Top 25 Movies and TV Shows Examining Resilience
Inspiring stories of strength in the midst of difficult — and sometimes harrowing — circumstances can be found in all walks of life.
Movies and television shows can profoundly impact our lives. They're windows into alternate realities — ones that terrify us, delight us, break our hearts, and motivate us.
The very best shows go beyond that, acting as catalysts for social change, shifting public perspectives, and showcasing resilience. We watch fearfully as our heroes fall, and then we swell with pride when they inevitably pick themselves back up. The “never give up” attitude of a hero exemplifies a resilience we may already have, or one we hope to achieve.
In the meantime, if you need some inspiring stories to get you through the next half year or more — or simply a distraction to get your mind off of everything — we've curated a list of films and shows about resilience in relationships, racism, mental illness, and everything in between. Here are our top 25 picks:
Shows About Addiction and Living With Health Challenges
Atypical chronicles the trials and tribulations of Sam (Keir Gilchrist), a teenager trying to navigate relationships who is also living with autism spectrum disorder. The Netflix series tackles issues of shame and illustrates the challenges of living with a teenager who has autism. The show portrays Sam and his family’s resilience in making an atypical life their new normal, while also reminding us that no one is really typical — everyone expresses themselves in their own way, and that’s part of what makes them resilient.
2. Beautiful Boy
Based on the best-selling memoir by New York Times writer David Scheff, Beautiful Boy follows the story of Nicolas Sheff (Timothée Chalamet) and his journey from addiction to recovery with the support of his father, David (Steve Carell). The movie portrays Nic’s struggle with methamphetamine use — which eventually evolves into a heroin addiction — and his battle through recovery. It not only showcases Nic’s resilience, but the strength of family and friends who stood steadfastly by him, despite the emotional toll Nic’s drug addiction has on the people who love him most.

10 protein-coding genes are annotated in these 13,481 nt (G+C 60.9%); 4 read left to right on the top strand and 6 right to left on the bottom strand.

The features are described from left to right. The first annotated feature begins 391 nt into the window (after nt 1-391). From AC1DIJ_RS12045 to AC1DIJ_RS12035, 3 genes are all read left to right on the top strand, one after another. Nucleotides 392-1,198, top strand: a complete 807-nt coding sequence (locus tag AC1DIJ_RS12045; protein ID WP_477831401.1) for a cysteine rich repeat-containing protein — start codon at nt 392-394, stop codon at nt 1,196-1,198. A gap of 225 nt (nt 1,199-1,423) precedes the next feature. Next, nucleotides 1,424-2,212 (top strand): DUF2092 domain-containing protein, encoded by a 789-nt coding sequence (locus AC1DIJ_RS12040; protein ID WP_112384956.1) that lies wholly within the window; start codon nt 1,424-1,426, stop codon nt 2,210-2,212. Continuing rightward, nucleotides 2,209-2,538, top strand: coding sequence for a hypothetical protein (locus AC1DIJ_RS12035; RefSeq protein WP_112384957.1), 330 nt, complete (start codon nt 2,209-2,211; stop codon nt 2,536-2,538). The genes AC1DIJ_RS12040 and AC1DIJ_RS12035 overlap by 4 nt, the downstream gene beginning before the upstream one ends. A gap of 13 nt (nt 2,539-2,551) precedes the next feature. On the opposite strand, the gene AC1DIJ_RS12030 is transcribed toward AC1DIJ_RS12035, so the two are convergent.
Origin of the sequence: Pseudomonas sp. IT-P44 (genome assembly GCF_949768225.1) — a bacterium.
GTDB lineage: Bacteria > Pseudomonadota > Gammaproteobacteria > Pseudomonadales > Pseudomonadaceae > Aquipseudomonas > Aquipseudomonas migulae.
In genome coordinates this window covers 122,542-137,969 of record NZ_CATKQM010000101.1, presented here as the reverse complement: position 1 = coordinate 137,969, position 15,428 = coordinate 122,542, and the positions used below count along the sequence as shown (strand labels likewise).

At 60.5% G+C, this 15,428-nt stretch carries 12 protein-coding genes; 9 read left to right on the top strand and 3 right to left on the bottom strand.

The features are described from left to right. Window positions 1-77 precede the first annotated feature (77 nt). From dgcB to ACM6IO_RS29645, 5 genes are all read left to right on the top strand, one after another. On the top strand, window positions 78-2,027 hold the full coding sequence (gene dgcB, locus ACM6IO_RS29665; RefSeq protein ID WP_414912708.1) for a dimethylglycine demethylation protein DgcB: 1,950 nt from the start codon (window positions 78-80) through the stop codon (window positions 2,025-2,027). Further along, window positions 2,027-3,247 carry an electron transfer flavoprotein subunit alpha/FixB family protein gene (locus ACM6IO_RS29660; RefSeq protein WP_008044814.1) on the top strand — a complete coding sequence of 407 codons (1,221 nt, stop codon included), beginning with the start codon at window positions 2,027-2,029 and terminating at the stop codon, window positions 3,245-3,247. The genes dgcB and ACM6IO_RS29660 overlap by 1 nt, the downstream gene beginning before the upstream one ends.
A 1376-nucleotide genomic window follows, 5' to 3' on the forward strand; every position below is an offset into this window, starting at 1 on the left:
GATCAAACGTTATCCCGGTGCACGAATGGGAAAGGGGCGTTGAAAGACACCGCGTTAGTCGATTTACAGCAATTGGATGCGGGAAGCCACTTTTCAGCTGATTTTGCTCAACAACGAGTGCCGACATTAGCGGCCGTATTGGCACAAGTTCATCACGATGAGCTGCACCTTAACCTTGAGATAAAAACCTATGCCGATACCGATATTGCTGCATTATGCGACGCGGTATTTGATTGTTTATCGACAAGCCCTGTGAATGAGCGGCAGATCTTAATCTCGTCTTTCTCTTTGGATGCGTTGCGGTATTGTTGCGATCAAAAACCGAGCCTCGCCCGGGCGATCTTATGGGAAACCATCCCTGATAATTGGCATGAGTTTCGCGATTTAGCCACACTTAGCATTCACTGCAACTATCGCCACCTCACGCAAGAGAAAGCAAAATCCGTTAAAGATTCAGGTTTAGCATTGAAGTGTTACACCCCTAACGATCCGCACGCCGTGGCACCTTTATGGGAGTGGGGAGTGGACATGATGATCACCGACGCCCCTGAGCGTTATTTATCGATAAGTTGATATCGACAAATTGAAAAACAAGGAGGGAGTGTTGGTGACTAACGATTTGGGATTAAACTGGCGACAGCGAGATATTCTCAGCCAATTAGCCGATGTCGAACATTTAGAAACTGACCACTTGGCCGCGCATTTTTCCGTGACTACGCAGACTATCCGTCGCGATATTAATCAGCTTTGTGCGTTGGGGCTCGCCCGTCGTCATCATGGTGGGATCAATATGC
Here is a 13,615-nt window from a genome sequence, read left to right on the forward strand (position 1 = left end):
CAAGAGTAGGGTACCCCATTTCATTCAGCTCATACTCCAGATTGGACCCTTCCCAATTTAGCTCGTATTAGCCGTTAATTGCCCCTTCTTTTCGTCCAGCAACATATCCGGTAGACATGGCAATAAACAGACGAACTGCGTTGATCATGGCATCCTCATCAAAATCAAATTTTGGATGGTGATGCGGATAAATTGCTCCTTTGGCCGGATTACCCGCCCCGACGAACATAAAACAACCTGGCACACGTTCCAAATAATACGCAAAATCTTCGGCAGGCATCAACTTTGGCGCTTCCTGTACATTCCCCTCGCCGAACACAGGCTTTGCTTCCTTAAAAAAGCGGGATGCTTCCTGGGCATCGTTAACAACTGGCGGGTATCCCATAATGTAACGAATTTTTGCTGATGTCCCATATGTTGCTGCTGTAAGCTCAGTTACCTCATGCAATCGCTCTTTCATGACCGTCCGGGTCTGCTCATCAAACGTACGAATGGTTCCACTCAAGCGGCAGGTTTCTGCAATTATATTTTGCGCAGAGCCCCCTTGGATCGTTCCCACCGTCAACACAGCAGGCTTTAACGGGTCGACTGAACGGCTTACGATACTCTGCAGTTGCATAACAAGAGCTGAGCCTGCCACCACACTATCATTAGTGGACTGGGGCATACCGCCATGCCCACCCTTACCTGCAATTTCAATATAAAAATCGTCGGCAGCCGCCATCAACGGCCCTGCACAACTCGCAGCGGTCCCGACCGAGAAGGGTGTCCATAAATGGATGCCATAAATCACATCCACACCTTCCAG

This Oscar-winning documentary is set in Huntington, West Virginia, a city where the opioid overdose rate is 10 times the national average. A heroine in the film is Jan Rader, the city’s fire chief, who spends her days in an endless cycle reviving people who have overdosed. Cabell County, where Huntington is located, is home to just 96,000 people, and the county spent close to $100 million in healthcare costs associated with intravenous drug use in 2015 alone. Both Rader and Patricia Keller, judge of the city’s drug court program, treat people with compassion even as they mete out justice. Amidst the heartbreaking toll addiction takes in small communities across the country, Heroin(e) offers glimmers of optimism, and the resilience of people in these towns trying to save their neighbors.
Maudie is based on the story of beloved Canadian folk artist Maud Lewis (Sally Hawkins), who lived with rheumatoid arthritis and dealt with tremendous pain. Having lost both of her parents, Maud lives with her aunt, who discourages her from painting. Longing to live independently, Maud meets reclusive fish peddler Everett Lewis (Ethan Hawke) and becomes his housekeeper. They are quickly married after a romantic relationship blossoms, and while her husband encourages her artwork, the marriage is a tumultuous one. In this tale of loneliness, love, and perseverance, Maud pulls beauty from despair and achieves what she always wanted to do: paint.
5. The Sessions